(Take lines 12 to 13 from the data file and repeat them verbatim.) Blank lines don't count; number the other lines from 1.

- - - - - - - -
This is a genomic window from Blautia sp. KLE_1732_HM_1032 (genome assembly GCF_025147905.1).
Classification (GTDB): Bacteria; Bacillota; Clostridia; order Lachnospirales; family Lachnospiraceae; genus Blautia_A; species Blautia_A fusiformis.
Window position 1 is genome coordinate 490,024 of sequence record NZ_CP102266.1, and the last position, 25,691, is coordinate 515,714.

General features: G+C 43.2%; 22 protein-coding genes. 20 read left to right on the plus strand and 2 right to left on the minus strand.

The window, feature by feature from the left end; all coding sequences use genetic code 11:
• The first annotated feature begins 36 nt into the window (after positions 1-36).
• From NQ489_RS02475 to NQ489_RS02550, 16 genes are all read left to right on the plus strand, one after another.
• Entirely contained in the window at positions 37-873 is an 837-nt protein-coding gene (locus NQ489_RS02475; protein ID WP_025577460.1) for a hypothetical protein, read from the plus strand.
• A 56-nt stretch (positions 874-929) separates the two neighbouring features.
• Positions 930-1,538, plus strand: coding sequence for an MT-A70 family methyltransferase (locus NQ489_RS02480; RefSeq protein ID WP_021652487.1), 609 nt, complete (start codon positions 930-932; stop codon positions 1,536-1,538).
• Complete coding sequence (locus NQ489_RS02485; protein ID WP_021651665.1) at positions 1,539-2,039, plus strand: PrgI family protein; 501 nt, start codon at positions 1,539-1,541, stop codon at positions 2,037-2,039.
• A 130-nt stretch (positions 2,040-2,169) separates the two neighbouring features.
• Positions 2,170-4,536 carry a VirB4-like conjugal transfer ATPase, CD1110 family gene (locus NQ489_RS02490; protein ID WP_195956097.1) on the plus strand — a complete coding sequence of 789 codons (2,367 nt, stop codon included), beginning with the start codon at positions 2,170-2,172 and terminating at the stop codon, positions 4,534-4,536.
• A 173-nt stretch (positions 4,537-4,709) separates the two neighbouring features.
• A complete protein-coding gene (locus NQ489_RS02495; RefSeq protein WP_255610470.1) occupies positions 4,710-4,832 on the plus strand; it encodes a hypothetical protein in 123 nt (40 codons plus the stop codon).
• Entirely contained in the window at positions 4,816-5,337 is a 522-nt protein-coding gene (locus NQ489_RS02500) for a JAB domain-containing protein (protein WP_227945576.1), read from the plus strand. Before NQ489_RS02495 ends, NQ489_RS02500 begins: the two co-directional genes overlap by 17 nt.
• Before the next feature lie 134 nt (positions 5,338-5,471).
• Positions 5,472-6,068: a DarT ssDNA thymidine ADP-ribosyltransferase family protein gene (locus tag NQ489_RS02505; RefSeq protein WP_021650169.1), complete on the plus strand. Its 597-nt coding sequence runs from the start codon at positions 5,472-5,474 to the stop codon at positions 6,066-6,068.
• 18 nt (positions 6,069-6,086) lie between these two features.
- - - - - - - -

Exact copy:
• A 130-nt stretch (positions 2,040-2,169) separates the two neighbouring features.
• Positions 2,170-4,536 carry a VirB4-like conjugal transfer ATPase, CD1110 family gene (locus NQ489_RS02490; protein ID WP_195956097.1) on the plus strand — a complete coding sequence of 789 codons (2,367 nt, stop codon included), beginning with the start codon at positions 2,170-2,172 and terminating at the stop codon, positions 4,534-4,536.